Germany broadcasters refused to carry TdF on TV last two years.

    This is the legacy of “Lance and the gang”.

    Lance can be the stick-it-to-him leader. He always enjoyed being the Capo in the peleton. Well, he’s the Capo now of the sport’s downfall.

    It may recover someday; it likely will. It will take some time. But anyone telling you/us that they feel sorry for Lance are really only sorry for themselves.

  • Steph Durant

    NEWS OUT

    Arbitration panel has ruled in favour fo the insurance company on Lance’s fraud in “earning” his TdF bonuses (5+ wins).

    Lance has been ordered to pay $10MM.

    Happy Monday, Lance. You’re on a roll.

  • Steph Durant

    And the arbitration panel just ruled today on the bonuses…. Lance owes the insurance company $10MM

    I wonder how many millions Lance spent trying to not pay that back?

    He’s on a great losing streak … one that may just beat his 7 straight TdF “titles”.

  • Del_Varner

    Agreed

  • Steph Durant

    It is interesting just what pull Lance has … he even managed to get Congressmen to halt and bury a federal racketeering investigation into him. That’s some big kahunas to be able to do that.

    The long arm of Texas, I imaginee.

  • Steph Durant

    Everyone else was just a doper. Lance was a doper too,….. and also a thug and a cheat and briber and a coercer and a threatener ….

    He came this close to being indicted for racketeering.

  • Steph Durant

    He didn’t share his bonus for winning 5 straight TdF’s. That was $5MM.

    But you are correct in that most of his revenues were from endorsements: Nike, Trek, Oakley, others. He also took money from his association with Livestrong, including $1MM for the branding provided to a fitness equipment maker for using the Livestrong name which belonged to the Foundation, as a “commission”. That was $1MM NOT going to the Livestrong Foundation (which funded cancer “awareness”, not research, by the way), until Outside Magazine unearthed it and then Lance coughed it up to Livestrong Foundation. He was some pissed at Outside Magazine.

    A real piece of work, Lance.

  • Steph Durant

    “All that matters to Lance is the money….”

    That’s not at all the sense I ever got of Lance. Oh, money mattered alright. But winning and glory always, always meant the most to him … and if he needed to lie, cheat, coerce, bribe, treat and thug to win …. well, so be it.

  • Steph Durant

    Lance was a witch.

    Burn him.

  • Eric

    I do wonder, though, if this oddly targeted Cycling Weekly editorial policy would be the same, if the English speaking Tour winners who were banned, were British.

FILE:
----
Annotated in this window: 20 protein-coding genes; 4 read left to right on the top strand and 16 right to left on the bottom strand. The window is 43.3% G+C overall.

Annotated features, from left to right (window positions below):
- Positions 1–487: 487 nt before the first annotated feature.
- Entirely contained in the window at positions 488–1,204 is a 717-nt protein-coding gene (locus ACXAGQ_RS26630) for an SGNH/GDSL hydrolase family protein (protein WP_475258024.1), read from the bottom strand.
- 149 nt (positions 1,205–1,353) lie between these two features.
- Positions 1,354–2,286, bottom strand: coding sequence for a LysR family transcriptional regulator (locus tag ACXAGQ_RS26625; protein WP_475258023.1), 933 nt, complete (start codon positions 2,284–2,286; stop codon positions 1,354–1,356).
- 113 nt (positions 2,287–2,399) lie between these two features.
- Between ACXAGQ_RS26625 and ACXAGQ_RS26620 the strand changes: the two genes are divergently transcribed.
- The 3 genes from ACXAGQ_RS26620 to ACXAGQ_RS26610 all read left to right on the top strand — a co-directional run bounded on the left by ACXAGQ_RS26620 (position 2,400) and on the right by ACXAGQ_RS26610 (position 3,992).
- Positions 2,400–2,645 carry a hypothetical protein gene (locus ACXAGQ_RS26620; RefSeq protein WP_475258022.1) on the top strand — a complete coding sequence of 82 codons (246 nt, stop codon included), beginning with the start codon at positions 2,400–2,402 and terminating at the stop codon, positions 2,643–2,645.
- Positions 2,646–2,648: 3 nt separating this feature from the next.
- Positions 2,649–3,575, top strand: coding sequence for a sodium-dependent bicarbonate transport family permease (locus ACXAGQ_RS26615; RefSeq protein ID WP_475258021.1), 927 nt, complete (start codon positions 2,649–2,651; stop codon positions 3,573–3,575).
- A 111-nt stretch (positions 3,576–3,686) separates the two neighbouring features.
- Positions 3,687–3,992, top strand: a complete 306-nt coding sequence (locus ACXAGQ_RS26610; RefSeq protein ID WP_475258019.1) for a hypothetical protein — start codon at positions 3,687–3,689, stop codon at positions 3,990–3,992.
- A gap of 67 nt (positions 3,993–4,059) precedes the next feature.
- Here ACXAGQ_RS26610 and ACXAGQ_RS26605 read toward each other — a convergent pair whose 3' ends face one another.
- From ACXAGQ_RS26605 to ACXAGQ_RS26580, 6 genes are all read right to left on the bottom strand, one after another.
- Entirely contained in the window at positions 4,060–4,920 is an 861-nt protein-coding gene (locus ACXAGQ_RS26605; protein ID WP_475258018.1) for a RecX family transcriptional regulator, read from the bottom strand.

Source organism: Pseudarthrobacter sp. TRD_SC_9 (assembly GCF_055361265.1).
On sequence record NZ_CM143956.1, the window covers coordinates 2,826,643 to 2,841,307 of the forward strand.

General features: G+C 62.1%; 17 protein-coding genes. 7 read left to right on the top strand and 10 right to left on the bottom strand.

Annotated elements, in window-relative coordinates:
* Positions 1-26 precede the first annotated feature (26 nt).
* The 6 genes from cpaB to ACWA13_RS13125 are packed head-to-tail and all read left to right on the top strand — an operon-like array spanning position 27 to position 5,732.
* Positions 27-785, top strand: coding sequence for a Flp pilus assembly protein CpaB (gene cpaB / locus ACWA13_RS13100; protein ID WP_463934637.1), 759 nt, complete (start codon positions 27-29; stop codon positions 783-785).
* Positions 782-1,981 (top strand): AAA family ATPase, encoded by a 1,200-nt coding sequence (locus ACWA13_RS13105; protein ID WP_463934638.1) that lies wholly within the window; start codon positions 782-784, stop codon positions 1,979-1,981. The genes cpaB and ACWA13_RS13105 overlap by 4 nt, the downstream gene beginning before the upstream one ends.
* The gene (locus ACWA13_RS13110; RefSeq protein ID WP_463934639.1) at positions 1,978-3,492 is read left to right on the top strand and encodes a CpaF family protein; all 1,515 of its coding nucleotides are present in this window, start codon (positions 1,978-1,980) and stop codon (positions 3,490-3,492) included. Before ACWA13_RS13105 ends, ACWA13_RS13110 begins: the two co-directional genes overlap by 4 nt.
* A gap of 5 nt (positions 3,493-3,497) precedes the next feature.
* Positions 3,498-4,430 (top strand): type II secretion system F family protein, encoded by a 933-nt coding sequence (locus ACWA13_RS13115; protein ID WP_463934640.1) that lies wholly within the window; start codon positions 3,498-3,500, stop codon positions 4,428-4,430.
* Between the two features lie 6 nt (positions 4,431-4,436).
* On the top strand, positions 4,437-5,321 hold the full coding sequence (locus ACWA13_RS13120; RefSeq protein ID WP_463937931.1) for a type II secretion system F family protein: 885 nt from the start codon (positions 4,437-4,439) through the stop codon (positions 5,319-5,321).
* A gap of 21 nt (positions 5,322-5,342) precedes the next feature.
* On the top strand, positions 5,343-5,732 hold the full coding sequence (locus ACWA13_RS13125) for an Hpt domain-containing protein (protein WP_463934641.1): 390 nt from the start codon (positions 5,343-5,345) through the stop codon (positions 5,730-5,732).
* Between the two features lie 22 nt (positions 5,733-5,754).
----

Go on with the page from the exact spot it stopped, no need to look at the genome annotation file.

• Eric

    Yes, the good editors of Cycling Weekly, have never heard of Operation Puerto.

  • Eric

    Since the good editors of this rag have seen fit to make my cogent comment disappear after some 40 minutes of editing, all I can say is: Cycling Weekly agrees with scapegoating Lance Armstrong, and Lance Armstrong alone, for all of bicycle racing’s doping sins.

  • Eric

    No. Some of us have truly been victimized by doping racers, and actually know something about it; unlike the sentimental idiots spouting off so ignorantly, here.

    How long have you been following the sport? Some of us know what it was like before the EPO era; and then watched it all come on.

  • Eric

    Ah – an honest question, is a dose of fresh air, in here.

  • Eric

    No. World-wise truth. Lance did not dope in earnest until what happened in the 1994 Fleche Wallone.

  • Eric

    Yes: you have your beloved scapegoat, and no one else in the history of the sport ever doped. ‘The Evil One’ figured all this out on his own.

    Freakin’ Euro-wanker tool.

  • Eric

    Yes: you have your beloved scapegoat, and no one else in the history
    of the sport ever doped. Lance figured all this out on his own.

    Freakin’ Euro-wanker tool.

  • Eric

    Yes: you have your beloved scapegoat, and no one else in the history of the sport ever doped. He figured all this out on his own.

    Freakin’ Euro-wanker tool.

  • Eyecycle

    Tygart states LA is not a scapegoat because other cyclists have received lifetime bans as well. Please name one.

  • cahern1968

    He is getting lots of help with the “victim” portrayal from Pat McQuaid and many others. It is most important that people don’t fall for it. But I am very curious why his new defenders are doing it? What do they stand to gain from it? Does Lance have “Dirt” on them? I am curious as to their motives, these people don’t do something unless they stand to gain from it.

  • cahern1968

    I like the closing words “potentially raising thousands of pounds for charity.” A bit like Harry Enfield’s characters “Smashy and Nicey” does lots of work for charity, but doesn’t like to talk about it!

  • Del_Varner

    Although most of his money came from endorsements. Much of the winnings for a race like the Tour de France is divided among the team members.

  • dourscot

    Complacent apologism.

  • dourscot

    Jesus wept, will this bunch of crooks ever stop moaning.

  • Of course he was singled out, and of course it was a witch hunt. Everyone was doping. Everyone. It was an even track.

  • disqust101

    Too harsh? For the biggest cheat in the sport’s dubious history? And he wants to compete for “charity”? Why doesn’t Lance skip the charade and donate his estimated $125MM fortune to charity and stay at home with his kids?

    The scumbag should be penniless and behind bars already.

  • disqust101

    Well, let’s just hope Landis nails Lance for every penny of his $125MM of ill-gotten gains and LA ends up spending 10 years in the pokey for his crimes

  • cahern1968

    But he still has all the money he earned by doping. Until there is a financial element to doping cases it will continue as the rewards outweigh the risks. Make dopers return winnings, bonuses and other income during the time they doped.

    All that matters to Lance is the money, he got a lifetime ban and didn’t appeal it most likely because he got to keep the money. But now he is fighting the whistle blower law suit tooth and nail, because he stands to loose all his money if the prosecution is successful.

  • cahern1968

    Lance Armstrong was the architect of his own downfall. But now we have Lance with the aid of Pat McQuaid and others trying to portray Lance Armstrong as the victim in this whole affair. I hope people don’t fall for it.

  • ladyxx

    Witch hunt.

  • Del_Varner

    Lance the Doper’s lifetime ban was one of the best things to happen to the sport and sports in general. Unless you have a special division for all of the dopers like in body building, dopers need to be run out of sports.